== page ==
(Sorry, non-Cimaglia division.)
Starting quarterback isn’t an option; we still don’t know if we’re going to see Brian Maurer this week, nor have we seen enough of him to know exactly what to expect. If that leads to Jarrett Guarantano, is his injured hand any better this week? Guarantano, to his credit, has dominated Kentucky statistically: 18-of-23 for 242 in Lexington two years ago, 12-of-20 for 197 in Knoxville last year. The Vols lost to Kentucky in 2017 because they couldn’t put the ball in the end zone, settling for six field goal attempts and four makes in a 29-26 loss. Obviously, that’s been an issue for Tennessee in the red zone all season.
The running game, much celebrated against Mississippi State and Alabama, had a rough night against UAB. The offensive line was banged up, and we’ll see if any of that has changed. Kentucky was stronger against Missouri in the rain, holding the Tigers to 125 yards on 34 carries (3.68 per). But in every other SEC contest, the Cats have allowed between 5.1-6.1 yards per carry.
For Tennessee, the answer to the certainty question has become the defense. It’s not surprising when Jeremy Pruitt is your head coach, but the way it’s happened? After getting sliced and diced by Georgia State, the Vols have rallied to 26th in SP+ defense. If Tennessee earns bowl eligibility, it will likely come because the Vols finish the regular season with a Top 25 defense. And that rally isn’t necessarily on the shoulders of a breakout superstar (no disrespect to Bryce Thompson’s three interceptions against UAB). The Vols are simply getting better play from almost everyone on that side of the ball: good, old-fashioned player development. Remember that? It’s a terrific sign for the program going forward.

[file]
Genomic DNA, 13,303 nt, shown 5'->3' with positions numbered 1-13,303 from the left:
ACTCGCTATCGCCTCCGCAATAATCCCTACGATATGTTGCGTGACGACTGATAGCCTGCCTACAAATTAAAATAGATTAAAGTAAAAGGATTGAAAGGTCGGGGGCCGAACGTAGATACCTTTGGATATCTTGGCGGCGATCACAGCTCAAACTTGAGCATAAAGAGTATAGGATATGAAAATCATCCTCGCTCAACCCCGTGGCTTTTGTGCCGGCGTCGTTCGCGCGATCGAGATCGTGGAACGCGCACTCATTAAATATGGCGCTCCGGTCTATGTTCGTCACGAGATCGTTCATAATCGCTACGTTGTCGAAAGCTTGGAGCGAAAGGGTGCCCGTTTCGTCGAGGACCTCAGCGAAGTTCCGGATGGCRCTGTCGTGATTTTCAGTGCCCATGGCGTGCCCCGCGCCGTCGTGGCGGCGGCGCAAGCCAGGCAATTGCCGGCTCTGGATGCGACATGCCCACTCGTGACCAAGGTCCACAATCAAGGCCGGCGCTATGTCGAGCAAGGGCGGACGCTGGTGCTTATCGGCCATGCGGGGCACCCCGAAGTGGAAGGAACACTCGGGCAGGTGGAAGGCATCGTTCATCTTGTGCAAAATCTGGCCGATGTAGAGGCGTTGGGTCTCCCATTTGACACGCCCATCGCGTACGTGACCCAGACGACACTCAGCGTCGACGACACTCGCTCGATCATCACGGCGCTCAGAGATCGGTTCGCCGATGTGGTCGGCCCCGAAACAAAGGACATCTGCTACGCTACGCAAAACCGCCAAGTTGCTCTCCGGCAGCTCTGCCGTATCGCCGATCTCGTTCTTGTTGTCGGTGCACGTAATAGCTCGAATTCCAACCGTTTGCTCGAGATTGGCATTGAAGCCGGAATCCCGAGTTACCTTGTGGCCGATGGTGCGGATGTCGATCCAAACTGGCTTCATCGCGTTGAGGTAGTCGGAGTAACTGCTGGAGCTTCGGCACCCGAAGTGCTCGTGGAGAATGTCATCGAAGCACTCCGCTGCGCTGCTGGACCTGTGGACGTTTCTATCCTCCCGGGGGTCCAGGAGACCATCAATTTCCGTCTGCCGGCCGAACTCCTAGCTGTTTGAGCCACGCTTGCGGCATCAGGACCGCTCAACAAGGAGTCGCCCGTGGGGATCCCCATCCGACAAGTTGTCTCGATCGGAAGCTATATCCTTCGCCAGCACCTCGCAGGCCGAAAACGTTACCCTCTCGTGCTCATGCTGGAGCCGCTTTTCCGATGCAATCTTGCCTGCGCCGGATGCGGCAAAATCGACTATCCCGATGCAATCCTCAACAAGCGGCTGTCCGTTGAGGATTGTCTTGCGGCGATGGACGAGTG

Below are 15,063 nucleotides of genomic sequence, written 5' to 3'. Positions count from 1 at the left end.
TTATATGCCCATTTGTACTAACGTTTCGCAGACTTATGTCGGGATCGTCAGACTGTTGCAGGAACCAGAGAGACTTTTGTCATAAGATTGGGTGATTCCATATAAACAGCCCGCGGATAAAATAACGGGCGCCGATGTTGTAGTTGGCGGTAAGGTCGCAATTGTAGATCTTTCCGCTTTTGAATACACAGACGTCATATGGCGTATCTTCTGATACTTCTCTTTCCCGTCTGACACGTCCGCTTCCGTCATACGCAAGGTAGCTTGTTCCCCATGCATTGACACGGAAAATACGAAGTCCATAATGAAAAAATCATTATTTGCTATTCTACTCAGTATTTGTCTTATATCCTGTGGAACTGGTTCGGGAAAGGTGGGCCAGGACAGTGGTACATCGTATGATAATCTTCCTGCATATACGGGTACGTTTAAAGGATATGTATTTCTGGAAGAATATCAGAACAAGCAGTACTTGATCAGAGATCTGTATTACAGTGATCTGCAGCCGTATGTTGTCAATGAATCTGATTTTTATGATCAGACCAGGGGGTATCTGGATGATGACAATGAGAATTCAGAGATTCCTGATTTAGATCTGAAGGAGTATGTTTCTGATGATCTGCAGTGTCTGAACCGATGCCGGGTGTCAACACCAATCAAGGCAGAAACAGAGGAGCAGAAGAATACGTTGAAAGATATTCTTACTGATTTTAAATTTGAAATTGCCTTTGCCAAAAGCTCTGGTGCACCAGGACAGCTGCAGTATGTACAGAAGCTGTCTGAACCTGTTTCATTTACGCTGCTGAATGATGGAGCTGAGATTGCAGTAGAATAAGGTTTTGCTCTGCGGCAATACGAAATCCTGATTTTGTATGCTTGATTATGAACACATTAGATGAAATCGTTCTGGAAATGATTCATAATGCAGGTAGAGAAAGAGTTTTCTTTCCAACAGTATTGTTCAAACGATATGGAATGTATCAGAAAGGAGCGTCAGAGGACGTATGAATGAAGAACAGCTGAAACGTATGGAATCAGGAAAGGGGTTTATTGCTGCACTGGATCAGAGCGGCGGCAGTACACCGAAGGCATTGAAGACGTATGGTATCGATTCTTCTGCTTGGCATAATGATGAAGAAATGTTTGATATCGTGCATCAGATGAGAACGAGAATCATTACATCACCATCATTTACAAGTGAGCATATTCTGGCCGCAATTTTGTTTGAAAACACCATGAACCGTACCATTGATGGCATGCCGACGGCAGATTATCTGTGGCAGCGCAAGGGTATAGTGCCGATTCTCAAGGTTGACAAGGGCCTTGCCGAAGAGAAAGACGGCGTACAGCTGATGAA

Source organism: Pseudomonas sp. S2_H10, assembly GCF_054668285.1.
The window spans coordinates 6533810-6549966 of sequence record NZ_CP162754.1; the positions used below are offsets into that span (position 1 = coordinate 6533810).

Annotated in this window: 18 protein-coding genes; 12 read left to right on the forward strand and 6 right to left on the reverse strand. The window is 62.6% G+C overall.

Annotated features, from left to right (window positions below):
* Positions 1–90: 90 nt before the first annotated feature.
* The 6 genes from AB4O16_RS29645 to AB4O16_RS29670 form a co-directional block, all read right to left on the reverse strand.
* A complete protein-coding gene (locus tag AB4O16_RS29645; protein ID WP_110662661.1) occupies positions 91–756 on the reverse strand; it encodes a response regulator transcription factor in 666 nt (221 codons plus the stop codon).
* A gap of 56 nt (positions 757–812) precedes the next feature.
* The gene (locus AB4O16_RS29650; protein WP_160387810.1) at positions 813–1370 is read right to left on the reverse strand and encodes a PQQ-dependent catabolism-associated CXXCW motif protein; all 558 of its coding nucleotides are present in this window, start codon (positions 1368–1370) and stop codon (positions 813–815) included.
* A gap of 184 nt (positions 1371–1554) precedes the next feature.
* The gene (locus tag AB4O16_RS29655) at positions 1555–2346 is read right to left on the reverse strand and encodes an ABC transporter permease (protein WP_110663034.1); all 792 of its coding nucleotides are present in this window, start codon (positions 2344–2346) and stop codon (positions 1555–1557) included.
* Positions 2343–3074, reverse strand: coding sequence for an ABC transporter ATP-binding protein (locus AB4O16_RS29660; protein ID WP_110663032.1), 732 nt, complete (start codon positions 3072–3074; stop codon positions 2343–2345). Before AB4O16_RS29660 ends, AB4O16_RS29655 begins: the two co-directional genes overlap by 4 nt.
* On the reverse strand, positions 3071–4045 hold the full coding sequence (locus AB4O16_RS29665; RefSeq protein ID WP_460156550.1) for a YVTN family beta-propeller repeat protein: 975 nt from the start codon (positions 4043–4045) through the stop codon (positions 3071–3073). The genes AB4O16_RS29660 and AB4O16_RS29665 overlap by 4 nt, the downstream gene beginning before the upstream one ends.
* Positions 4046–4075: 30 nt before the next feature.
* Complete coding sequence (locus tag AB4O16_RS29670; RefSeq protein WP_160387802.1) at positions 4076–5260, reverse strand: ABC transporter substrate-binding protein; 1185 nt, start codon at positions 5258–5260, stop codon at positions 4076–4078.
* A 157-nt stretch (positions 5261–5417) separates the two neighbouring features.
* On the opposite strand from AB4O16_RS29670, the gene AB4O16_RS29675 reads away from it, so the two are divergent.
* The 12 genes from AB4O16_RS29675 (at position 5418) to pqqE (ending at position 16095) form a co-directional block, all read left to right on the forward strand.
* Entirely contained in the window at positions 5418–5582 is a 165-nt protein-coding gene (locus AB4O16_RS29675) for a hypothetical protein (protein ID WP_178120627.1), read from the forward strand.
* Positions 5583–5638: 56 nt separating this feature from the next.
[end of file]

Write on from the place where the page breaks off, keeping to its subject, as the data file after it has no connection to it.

It’s also a particularly good sign against Kentucky. Tennessee struggled against Kyle Trask, Jake Fromm, and Tua Tagovailoa. Stopping players like that might be a conversation for Missouri. But that’s not an option for Kentucky. And at this point, I think we can safely say that if you’re not getting above average or better play at quarterback, the Vol defense can have its way with you:
(I know, bad memories, but consider how this list looks even better if we take away a single BYU completion.)
Maybe Brian Maurer comes out and takes the torch of present and future quarterback play once more. Maybe the offensive line is more healthy and the Vols can run with more success against a Kentucky defense that’s struggled to stop it.
But no matter what, the way Tennessee’s defense has forced all but the three best quarterbacks it has faced into a plethora of bad decisions? That’s very good news no matter who the Vols or Wildcats send out to take the first snap Saturday night. Tennessee has been rolling four weeks in a row. But if Kentucky’s bye week and Tennessee’s sixth-straight affair lead to ugliness, this defense now has a history of making the opposition look bad enough for the Vols to escape with victory.